The short point to be considered is whether the Commission was right in law in excluding the appellant from consideration on the ground that he did not possess the academic qualification prescribed by clause (vii) of Ordinance No. 65 of the Rajasthan University Ordinances for the post of Lecturer in Forensic Medicine.

The qualifications prescribed for the said post by clause (vii) of Ordinance No. 65 are:

(1) A basic University (Degree ?) or equivalent qualification entered in Schedules to the Indian Medical Council Act, 1956.

450 (2) Registration under the State/Central Medical Registration Act.

(3) Post-graduate qualification in the concerned subject.

(4) Two Years' experience of Medico-legal work.

The appellant is admittedly the holder of the basic Degree of M.B.B.S. from the Rajasthan University, which is a qualification entered in the First Schedule to the Indian Medical Council Act. It is also not in dispute that he is duly registered under the Medical Registration Act. The sole ground on which the appellant was treated by the Commission as ineligible for consideration was that the Post-graduate degree in Forensic Medicine possessed by the appellant is not one awarded by the University of Rajasthan and the said Degree has also not been recognised by the University of Rajasthan as an equivalent qualification.

The University of Bihar at Muzaffarpur is one duly established by statute and it is fully competent to conduct examinations and award degrees. The Degree of Doctor of Medicine (Forensic Medicine)-M.D. (Forensic Medicine)-of the University of Bihar is included in the Schedule to the Indian Medical Council Act, 1956 as a degree fully recognised by the Indian Medical Council which is the paramount professional body set up by statute with authority to recognise the medical qualifications granted by any University or Medical Institution in India. A Post-graduate Medical Degree granted by a University duly established by statute in this country and which has also been recognised by the Indian Medical Council by inclusion to the Schedule of the Medical Council Act has ipso facto to be regarded, accepted and treated as valid throughout our country. In the absence of any express provision to the contrary, such a degree does not require to be specifically recognised by other Universities in any State in India before it can be accepted as a valid qualification for the purpose of appointment to any post in such a State. The Division Bench of the High Court was, in our opinion, manifestly in error in thinking that since the Post-graduate degree possessed by the appellant was not one obtained from the University of Rajasthan, it could not be treated as a valid qualification for the purpose of recruitment in question in the absence of any specific order by the University of Rajasthan recognising the said degree or declaring it as an equivalent qualification. It is common ground before us that the University of Rajasthan does not 451 conduct Post-graduate examinations in the subject of Forensic Medicine and it does not award the degree of M.L. (Forensic Medicine). In order that there should be scope for declaration of 'equivalence' of a qualification obtained from another body, there should be a corresponding qualification that can be earned by virtue of passing an examination or test conducted by the concerned University.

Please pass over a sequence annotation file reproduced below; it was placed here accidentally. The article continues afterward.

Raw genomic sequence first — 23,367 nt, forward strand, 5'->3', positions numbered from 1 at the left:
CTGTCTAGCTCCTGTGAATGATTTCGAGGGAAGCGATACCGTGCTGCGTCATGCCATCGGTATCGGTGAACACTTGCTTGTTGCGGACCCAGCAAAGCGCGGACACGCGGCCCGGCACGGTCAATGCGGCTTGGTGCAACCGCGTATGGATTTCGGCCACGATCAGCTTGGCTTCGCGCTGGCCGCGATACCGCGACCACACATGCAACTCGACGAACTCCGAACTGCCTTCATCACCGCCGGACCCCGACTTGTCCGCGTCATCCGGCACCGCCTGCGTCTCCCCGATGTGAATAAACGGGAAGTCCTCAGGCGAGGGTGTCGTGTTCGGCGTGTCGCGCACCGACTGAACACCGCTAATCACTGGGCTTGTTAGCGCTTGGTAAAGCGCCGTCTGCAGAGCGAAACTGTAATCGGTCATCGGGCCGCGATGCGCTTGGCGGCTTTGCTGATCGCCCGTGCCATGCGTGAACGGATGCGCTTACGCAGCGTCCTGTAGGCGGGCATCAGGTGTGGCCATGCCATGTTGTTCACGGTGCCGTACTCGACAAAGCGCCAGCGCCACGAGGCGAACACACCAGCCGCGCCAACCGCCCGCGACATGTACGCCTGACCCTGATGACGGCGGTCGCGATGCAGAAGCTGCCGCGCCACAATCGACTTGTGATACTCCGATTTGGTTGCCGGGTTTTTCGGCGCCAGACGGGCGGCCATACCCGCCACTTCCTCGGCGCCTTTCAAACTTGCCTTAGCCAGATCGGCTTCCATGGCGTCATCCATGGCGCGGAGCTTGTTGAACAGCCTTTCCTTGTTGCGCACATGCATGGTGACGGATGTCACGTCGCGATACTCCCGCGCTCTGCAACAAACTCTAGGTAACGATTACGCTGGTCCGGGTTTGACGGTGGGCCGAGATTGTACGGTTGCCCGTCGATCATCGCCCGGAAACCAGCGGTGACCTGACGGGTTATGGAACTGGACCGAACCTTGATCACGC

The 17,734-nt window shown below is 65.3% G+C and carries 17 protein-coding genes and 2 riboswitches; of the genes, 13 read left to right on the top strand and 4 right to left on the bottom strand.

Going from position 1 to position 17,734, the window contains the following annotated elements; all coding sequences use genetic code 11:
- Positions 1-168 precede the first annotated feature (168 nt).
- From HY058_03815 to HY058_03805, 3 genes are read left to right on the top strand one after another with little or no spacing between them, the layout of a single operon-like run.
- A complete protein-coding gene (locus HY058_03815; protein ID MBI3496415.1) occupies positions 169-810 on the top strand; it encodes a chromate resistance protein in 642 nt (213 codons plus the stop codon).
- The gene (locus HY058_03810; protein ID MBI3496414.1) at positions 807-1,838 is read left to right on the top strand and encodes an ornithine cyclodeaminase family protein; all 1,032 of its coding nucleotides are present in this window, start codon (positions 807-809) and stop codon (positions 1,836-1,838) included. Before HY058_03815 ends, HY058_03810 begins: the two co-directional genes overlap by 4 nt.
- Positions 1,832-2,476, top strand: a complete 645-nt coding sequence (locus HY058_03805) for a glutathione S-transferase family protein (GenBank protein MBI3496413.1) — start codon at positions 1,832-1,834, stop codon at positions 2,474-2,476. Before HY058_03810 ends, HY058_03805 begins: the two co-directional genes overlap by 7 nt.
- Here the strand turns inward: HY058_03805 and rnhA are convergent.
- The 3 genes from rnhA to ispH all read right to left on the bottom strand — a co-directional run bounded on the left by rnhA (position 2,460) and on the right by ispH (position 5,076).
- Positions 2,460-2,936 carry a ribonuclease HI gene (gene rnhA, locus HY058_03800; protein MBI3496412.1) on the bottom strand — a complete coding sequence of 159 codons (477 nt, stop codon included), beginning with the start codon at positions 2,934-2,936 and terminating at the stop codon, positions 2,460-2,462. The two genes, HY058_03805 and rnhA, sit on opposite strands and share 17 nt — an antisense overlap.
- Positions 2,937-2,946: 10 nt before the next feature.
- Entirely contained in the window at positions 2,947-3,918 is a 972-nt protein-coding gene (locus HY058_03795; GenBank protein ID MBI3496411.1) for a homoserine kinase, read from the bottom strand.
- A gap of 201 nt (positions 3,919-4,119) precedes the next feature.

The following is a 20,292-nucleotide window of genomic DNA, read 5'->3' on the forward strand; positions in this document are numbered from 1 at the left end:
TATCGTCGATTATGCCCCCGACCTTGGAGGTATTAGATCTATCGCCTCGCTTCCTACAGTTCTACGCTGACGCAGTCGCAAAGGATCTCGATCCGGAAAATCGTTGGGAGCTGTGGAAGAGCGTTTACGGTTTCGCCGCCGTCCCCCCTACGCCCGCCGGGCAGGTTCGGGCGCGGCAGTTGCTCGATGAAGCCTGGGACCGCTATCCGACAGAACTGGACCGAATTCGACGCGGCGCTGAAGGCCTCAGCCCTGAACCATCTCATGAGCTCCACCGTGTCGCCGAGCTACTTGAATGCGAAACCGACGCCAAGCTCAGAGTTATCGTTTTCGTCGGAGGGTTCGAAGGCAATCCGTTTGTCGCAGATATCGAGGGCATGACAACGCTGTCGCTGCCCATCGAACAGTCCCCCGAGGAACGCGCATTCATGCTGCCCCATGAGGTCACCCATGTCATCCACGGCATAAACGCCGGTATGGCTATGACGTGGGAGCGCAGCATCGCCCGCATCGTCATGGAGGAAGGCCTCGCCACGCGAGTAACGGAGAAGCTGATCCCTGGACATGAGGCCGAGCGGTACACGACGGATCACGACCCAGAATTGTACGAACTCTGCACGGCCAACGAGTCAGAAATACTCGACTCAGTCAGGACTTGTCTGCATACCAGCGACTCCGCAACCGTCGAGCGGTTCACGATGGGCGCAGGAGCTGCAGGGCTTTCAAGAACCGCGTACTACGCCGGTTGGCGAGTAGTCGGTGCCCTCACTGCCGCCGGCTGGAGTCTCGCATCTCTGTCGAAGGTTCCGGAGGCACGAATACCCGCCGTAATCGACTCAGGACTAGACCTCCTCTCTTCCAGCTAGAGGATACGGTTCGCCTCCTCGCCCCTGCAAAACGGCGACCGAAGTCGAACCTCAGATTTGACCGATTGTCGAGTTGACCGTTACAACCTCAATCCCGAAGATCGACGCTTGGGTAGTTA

There can be declaration of equivalence only as between a degree etc. awarded by the concerned University and one obtained from a body different from the concerned University. When the University of Rajasthan does not conduct any examination for the award of the degree of M.L. (Forensic Medicine), there cannot be any question of declaration of 'equivalence' in respect of such a degree awarded by any University. Unfortunately, the State Public Service Commission as well as the Division Bench of the High Court failed to notice this crucial aspect. We may also point out that the declaration of 'equivalence' referred to in Section 23A of the Rajasthan University Act as well as in clause (vii) of Ordinance No. 65 of the Rajasthan University Ordinances can only be in respect of qualifications other than basic or Post-graduate degrees awarded by other statutory Indian Universities in the concerned subjects. In the case of a Post-graduate degree in the concerned subject awarded by a statutory Indian University, no recognition or declaration of equivalence by any other University is called for. This is all the more so in the case of a medical degree-basic as well as Post-graduate-that is awarded by a statutory Indian University and which has been specifically recognised by the Indian Medical Council.

Though a contention was taken by the respondents in the High Court as well as before us that the appellant did not also satisfy the requirement regarding "two years of Medico- legal work", we don't find any force in the said plea. The certificates from the Principal and Heads of Departments of Forensic Medicine in the concerned Medical Colleges produced by the appellant in the High Court as annexures in his affidavit dated July 27, 1973 which are at pages 31 and 33 of the printed Paper Book, establish beyond doubt that the appellant had put in more than two years of Medico-legal work in Dr. S. N. Medical College and in the Dharbhanga Medical College, prior to the last date fixed by the Commission for receipt of the applications.

The conclusion that emerges from the aforesaid discussion is that the appellant was fully qualified for being considered for 452 appointment to the two posts of Lecturers in Forensic Medicine advertised by the Commission on November 16, 1972, and that the Commission acted illegally in treating the appellant as not being possessed of the requisite academic qualification and excluding him from consideration on the said ground.

Accordingly, we allow this appeal, set aside the judgment of the Division Bench of the High Court and restore the judgment of the learned Single Judge, subject to the modification that in carrying out the directions contained in the judgment of the learned Single Judge, the Commission should treat the appellant as a fully qualified candidate in the light of the finding recorded by us that at the relevant time the appellant possessed not merely the prescribed academic qualification but also the requisite experience of two years' Medico-legal work. The appellant will get his costs throughout from respondents 1 and 2 in equal shares.

P.B.R. Appeal allowed.